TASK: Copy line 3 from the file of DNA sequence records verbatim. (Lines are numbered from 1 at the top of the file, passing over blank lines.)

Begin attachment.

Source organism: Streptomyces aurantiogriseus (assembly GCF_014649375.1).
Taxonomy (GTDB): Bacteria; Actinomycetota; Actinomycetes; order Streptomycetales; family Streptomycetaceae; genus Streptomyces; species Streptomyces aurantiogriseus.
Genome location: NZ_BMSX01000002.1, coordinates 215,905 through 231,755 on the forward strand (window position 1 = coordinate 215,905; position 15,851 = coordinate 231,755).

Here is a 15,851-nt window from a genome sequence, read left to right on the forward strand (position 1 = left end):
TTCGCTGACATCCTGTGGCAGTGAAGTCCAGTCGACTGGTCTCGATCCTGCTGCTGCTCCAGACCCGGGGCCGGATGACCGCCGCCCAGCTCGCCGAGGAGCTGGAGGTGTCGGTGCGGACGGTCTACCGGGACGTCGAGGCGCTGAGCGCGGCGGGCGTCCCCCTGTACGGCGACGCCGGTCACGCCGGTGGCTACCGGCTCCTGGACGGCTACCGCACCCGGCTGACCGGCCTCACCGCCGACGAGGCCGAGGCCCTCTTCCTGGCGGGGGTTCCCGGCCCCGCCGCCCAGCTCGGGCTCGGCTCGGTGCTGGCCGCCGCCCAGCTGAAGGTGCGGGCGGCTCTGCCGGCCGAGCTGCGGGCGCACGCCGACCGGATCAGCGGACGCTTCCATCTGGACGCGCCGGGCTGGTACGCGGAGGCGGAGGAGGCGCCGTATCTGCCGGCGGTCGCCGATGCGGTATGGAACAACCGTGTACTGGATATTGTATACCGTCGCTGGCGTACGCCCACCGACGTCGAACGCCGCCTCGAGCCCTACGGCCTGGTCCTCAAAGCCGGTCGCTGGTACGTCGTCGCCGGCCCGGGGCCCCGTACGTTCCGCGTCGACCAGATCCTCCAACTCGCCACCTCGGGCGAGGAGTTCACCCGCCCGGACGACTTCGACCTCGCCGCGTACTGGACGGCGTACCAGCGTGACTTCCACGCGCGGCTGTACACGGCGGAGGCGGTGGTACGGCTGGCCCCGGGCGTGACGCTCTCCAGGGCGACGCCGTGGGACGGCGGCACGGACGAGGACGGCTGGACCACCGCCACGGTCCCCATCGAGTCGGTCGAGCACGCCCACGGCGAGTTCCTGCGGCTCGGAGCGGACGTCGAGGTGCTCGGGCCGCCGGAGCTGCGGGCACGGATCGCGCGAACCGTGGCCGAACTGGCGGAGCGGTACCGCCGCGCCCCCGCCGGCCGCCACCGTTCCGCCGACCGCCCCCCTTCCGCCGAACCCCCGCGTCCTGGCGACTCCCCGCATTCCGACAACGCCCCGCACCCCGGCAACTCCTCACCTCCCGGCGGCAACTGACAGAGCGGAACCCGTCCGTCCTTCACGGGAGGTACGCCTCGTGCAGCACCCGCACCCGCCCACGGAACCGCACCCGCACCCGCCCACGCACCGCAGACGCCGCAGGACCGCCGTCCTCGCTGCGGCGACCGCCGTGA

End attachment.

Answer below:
Genome location: NZ_BMSX01000002.1, coordinates 215,905 through 231,755 on the forward strand (window position 1 = coordinate 215,905; position 15,851 = coordinate 231,755).